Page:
Hoisting the Flag: Chevron Flagship Gas Station Gets New Look

Gas stations are not often considered feats of modern architecture. Newer stations may have more glass or a cleaner look to them, but for the stations themselves to be works of art, well, few can claim that distinction. One gas station is challenging that thought, though. The flagship Chevron Gas station in Los Angeles recently underwent a complete renovation and it’s glassy, new look is one that is hard to miss.

glasproForEllenAGG2formattedA modern aesthetic was achieved with the extensive use of glass in the façade, which came at the request of Chevron.

“The idea of using glass came from the client,” explains architect Kevin Oreck. “When he approached me he wanted to do something with glass, but what, exactly, was not clear. We decided early on that the front face of the building would be all glass with no exposed metal, which was a challenge, to say the least.”

The challenge in designing the storefront was matched only by the challenge of making it. More than 100 lites of glass each had to be cut, polished and laminated–precisely and individually.

“Typically we approach those challenges by utilizing CNC technology, which allows us to hold very tight tolerances,” says Joe Green, owner of GlasPro, the Santa Fe Springs, Calif.-based fabricator that created the façade glazing.

According to information from GlasPro, “the facade features a complex, three-dimensional design of polished glass panels utilizing a range of sizes and shapes to achieve a modern sophisticated effect.”

“To utilize what is basically canopy technology and modify it to create a translucent storefront is really, really interesting,” adds Green.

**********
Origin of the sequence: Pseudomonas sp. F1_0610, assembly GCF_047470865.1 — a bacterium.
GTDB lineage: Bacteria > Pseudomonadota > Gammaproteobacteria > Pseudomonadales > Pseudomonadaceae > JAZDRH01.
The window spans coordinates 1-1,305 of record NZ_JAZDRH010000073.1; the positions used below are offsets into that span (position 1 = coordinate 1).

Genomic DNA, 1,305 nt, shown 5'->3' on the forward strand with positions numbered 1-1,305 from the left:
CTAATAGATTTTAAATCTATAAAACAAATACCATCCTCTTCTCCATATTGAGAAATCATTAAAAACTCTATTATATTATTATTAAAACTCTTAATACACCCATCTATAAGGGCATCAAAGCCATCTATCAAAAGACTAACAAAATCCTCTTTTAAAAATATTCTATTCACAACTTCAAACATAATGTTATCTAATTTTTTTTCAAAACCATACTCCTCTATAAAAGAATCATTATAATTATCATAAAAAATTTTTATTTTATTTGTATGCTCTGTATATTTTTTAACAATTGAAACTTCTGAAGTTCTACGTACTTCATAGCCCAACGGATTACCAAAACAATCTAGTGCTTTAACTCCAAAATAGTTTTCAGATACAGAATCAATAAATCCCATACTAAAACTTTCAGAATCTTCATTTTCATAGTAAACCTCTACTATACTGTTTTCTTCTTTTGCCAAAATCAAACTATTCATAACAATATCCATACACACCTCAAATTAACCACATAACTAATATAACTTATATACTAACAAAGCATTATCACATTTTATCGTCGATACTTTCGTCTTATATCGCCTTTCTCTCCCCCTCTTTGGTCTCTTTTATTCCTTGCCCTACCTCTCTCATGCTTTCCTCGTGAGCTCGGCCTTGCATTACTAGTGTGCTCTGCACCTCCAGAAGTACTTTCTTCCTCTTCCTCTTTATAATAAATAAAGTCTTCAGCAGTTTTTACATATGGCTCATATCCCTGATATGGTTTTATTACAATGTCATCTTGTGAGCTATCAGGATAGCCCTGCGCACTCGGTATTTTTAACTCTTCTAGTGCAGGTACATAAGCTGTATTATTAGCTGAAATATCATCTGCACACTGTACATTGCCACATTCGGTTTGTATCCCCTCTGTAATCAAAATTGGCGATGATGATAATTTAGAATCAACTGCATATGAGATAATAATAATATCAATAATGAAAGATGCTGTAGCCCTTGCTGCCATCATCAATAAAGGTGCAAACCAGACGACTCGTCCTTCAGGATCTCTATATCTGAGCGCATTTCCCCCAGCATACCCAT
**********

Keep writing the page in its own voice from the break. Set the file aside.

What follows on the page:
An interesting façade becomes even more so when one understands the meaning behind the modern look.

“My approach was to use the glass to represent water. So the front of the building is like a waterfall, hence the fountain that runs the length of the building. The glass theme continues with the glass tile and glass display gondolas on the inside of the store, the glass solar panels on the canopy over the pumps, and the glass Chevron signs between the columns of the canopy,” says Oreck.

Those Chevron signs between the canopy columns are pretty special in their own right, too.

“What’s unique about that particular signage is that no matter where you’re standing, it looks the same; it reads the same from both sides. It’s unusual. It’s a double-sided, high resolution graphic sandwiched between glass. We had to find an innovation to create an opaque central barrier that would allow the image to read the same on both sides but still appear as though it is floating. Additionally, we had to maintain close color continuity. This is Chevron and they are an organization that is very much in touch with their brand and the colors needed to be consistent and correct,” explains Green.

While it’s unlikely that gas stations across the country will copy the look any time soon, the flagship Chevron gas station sets the bar for what one can look like with the right glass design.

 


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